This is consistent with clinical observations that Africans have significantly higher plasma concentrations of Sustiva, a non-nucleoside reverse transcriptase inhibitor used as part of a highly active antiretroviral therapy compared to Caucasians when given at the standard 600 mg per day doses. The scientists thus indicate the need to lower the dose of this drug in people of sub-Saharan origin homozygous for the CYP2B6*6 allele. They believe that this could increase patient compliance and reduce costs.

Drug Development Leveraging hESC Lines

“Lack of genetic diversity among the currently available hESC lines will absolutely limit the value of hESC cells to the pharmaceutical industry,” Dr. Loring told GEN. Yet pharma companies have made and continue to make investments in hESCs for drug discovery, screening, development, and drug-toxicity assessments.

Last June GE Healthcare and Geron formed an alliance to develop and commercialize cellular assay products derived from hESCs that could be used in early in vitro screening of drug candidates to predict toxicity and pharmacological characteristics. The companies said that, for example, derivation of functional cell types from hESCs, in particular hepatocytes of the liver and cardiomyocytes of the heart, could provide a reliable supply of cells to perform metabolism, biodistribution, and toxicity testing of drug candidates.

The program will use hESC lines listed on the NIH Human Pluripotent Stem Cell Registry. The agreement grants GE Healthcare an exclusive license under Geron’s extensive intellectual property portfolio covering the growth and differentiation of hESCs. It also gained a sublicense under Geron’s rights to the hESC patents held by the Wisconsin Alumni Research Foundation.

Cellartis, a provider of stem cell derived products and technologies, and AstraZeneca initiated an alliance in 2006 to develop assays for target and lead validation, compound screening, drug metabolism studies, and safety assessment. The companies hope the hESC-derived cells will help researchers predict the human body’s response to drugs more effectively than immortalized human cell lines, animal-derived cell lines, and tissues that are currently used by most drug makers, said Aileen Allsop, vp of R&D science policy for AstraZeneca.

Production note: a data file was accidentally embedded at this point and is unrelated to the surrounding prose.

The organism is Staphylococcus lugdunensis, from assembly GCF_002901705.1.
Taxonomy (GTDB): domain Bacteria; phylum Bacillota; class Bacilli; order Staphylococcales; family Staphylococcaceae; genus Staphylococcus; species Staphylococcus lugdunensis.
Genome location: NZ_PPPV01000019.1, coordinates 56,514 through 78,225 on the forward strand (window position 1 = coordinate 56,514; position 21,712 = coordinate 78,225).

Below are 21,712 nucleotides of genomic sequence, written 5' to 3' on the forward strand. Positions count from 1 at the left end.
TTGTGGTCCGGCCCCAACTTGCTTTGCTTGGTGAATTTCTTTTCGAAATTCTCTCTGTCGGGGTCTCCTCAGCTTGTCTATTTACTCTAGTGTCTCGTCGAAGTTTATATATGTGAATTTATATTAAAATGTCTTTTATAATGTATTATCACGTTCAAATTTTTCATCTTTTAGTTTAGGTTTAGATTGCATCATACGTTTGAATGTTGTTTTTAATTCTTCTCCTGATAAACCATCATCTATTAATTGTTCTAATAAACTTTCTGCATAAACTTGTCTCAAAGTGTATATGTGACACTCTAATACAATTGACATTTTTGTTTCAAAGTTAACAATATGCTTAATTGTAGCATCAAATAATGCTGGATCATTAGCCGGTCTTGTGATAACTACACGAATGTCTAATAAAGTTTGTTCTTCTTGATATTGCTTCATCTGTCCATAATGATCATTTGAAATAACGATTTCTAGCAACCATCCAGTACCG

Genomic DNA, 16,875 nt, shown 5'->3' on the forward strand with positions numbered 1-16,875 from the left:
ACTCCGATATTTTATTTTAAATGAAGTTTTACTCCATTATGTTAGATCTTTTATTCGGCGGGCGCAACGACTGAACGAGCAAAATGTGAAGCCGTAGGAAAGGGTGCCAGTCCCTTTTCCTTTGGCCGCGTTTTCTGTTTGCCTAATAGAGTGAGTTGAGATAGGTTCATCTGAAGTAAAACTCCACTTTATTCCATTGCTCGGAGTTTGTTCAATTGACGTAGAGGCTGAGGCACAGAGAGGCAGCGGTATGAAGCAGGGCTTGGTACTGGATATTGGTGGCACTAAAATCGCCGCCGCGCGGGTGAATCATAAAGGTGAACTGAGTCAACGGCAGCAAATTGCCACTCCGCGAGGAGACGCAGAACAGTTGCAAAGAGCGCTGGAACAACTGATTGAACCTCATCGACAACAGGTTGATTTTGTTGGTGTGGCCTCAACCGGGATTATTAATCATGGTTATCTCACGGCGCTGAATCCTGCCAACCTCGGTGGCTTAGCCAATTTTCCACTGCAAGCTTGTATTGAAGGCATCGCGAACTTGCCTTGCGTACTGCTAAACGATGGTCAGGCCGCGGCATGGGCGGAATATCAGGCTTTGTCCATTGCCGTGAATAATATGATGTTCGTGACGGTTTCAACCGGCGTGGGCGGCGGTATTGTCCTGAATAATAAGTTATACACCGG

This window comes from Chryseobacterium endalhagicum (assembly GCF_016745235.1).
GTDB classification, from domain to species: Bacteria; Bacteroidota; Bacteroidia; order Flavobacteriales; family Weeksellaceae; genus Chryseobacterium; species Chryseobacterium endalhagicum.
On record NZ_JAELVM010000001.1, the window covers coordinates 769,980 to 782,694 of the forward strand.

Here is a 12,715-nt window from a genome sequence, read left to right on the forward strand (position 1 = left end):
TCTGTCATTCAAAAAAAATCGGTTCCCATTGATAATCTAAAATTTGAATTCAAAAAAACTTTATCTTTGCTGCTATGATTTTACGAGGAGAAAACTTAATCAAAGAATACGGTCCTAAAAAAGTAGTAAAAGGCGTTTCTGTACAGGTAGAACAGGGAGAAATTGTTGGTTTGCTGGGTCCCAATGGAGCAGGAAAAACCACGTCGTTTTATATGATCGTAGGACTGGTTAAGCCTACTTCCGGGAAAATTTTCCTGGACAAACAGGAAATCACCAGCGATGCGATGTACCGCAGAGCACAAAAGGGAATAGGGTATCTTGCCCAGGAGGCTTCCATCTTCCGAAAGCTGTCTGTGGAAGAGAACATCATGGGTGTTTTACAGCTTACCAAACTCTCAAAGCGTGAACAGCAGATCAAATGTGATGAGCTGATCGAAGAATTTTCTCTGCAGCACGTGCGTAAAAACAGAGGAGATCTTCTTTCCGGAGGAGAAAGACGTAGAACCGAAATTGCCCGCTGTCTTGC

Allsop pointed out that the firms began the collaboration as a very speculative, small-scale agreement, but AstraZeneca decided to extend the arrangement because it was beginning to give us some promising data. Jan Lundberg, who until November was AstraZeneca’s head of drug discovery, noted “Such a breakthrough could improve research and development productivity by reducing attrition rates and ultimately lead to safer medicines for patients.”

The iPSC Option

Scripps’ Dr. Loring thinks that availability of ethnically representative cell banks will require production of iPSCs, starting with normal fibroblast cell lines or similar. Her group at Scripps has begun to respond to the lack of diversity in hESCs by using skin cells from an individual of West African Yoruba heritage to create a new stem cell line. They claim that it is the first to carry the genetic profile of this ethnic group, expressing distinct genetic markers for disease risk and drug metabolism.

Dr. Loring’s group is working to differentiate the stem cells into cell types useful for drug discovery, screening, and toxicology. She cites the failure of Sustiva to completely address a population in critical need of an HIV drug as a stark example of requiring cells representative of distinct populations. She believes the derivation of iPSCs using cells from distinct populations will create more relevant models of drug development. Dr. Loring describes this work as the foundation of a new database of human pluripotent stem cell genetic information that will be available for other researchers to access for studies on specific genes, stem cell transplantation, and other topics.

iPSCs, however, come with their own set of drawbacks in terms of assessing and maintaining pluripotency. Indeed, hESCs as well require much research and investigation to become a viable source of therapies and a robust technology for drug development. Obtaining greater diversity is a good starting point to ensure that its potential is fully realized in all aspects of healthcare.

Patricia F. Dimond, PhD, is a principal at BioInsight Consulting. Email: [email protected].